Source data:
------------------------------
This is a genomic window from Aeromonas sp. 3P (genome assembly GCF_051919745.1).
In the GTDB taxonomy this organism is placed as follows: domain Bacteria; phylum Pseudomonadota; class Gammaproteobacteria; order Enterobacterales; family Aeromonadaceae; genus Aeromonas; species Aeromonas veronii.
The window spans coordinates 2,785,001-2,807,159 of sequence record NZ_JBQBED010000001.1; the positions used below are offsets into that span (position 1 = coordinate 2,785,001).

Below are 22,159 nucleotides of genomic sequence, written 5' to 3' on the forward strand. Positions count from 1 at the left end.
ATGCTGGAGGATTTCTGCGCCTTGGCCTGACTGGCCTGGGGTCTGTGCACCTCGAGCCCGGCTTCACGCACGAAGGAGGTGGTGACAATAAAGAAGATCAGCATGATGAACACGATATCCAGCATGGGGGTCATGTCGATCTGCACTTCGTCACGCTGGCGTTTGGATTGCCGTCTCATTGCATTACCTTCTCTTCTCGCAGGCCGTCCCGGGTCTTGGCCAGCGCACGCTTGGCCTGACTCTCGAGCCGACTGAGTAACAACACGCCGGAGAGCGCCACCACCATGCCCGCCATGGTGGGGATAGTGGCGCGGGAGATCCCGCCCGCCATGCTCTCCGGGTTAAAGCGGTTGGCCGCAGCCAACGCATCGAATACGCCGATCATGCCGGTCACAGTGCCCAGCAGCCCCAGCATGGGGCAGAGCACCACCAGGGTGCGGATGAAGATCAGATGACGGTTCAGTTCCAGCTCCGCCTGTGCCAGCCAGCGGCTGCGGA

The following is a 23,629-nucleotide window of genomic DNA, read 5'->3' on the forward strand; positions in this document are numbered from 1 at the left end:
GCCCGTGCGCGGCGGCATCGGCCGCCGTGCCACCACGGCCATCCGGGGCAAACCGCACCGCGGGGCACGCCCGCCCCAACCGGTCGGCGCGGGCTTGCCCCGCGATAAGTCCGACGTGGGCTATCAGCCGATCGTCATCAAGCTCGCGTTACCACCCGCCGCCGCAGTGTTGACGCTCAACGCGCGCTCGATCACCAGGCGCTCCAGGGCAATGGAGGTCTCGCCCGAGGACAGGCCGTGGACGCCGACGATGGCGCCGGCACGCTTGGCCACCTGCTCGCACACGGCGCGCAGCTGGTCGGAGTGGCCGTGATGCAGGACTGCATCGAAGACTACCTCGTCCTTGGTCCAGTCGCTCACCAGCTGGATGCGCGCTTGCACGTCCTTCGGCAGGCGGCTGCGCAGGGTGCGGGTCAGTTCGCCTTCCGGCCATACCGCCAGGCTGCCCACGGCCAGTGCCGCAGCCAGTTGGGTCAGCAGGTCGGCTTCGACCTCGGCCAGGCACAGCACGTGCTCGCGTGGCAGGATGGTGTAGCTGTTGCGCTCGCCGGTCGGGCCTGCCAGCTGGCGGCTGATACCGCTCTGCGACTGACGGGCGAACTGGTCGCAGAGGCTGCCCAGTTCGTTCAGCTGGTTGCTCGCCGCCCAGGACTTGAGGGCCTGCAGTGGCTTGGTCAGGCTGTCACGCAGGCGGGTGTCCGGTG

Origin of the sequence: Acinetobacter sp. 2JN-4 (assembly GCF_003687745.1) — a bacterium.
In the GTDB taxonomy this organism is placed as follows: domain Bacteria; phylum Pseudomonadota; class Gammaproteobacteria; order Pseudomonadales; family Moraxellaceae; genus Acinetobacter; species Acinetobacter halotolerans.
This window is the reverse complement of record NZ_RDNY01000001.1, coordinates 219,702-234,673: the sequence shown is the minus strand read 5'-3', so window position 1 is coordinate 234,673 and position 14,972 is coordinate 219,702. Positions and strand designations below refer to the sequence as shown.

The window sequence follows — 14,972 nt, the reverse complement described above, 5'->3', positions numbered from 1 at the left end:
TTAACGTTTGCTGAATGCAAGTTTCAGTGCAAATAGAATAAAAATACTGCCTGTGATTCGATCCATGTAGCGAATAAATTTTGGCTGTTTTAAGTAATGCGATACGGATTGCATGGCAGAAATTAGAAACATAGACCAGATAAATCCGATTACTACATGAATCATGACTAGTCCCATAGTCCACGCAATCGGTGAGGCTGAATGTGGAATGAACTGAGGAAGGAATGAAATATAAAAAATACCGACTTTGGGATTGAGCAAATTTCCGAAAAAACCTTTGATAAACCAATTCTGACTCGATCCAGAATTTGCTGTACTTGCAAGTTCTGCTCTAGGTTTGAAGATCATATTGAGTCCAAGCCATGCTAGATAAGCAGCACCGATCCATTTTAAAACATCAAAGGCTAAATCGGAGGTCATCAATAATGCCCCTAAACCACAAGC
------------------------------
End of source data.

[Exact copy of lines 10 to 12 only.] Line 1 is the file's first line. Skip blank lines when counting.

This window is the reverse complement of record NZ_RDNY01000001.1, coordinates 219,702-234,673: the sequence shown is the minus strand read 5'-3', so window position 1 is coordinate 234,673 and position 14,972 is coordinate 219,702. Positions and strand designations below refer to the sequence as shown.

The window sequence follows — 14,972 nt, the reverse complement described above, 5'->3', positions numbered from 1 at the left end:
TTAACGTTTGCTGAATGCAAGTTTCAGTGCAAATAGAATAAAAATACTGCCTGTGATTCGATCCATGTAGCGAATAAATTTTGGCTGTTTTAAGTAATGCGATACGGATTGCATGGCAGAAATTAGAAACATAGACCAGATAAATCCGATTACTACATGAATCATGACTAGTCCCATAGTCCACGCAATCGGTGAGGCTGAATGTGGAATGAACTGAGGAAGGAATGAAATATAAAAAATACCGACTTTGGGATTGAGCAAATTTCCGAAAAAACCTTTGATAAACCAATTCTGACTCGATCCAGAATTTGCTGTACTTGCAAGTTCTGCTCTAGGTTTGAAGATCATATTGAGTCCAAGCCATGCTAGATAAGCAGCACCGATCCATTTTAAAACATCAAAGGCTAAATCGGAGGTCATCAATAATGCCCCTAAACCACAAGC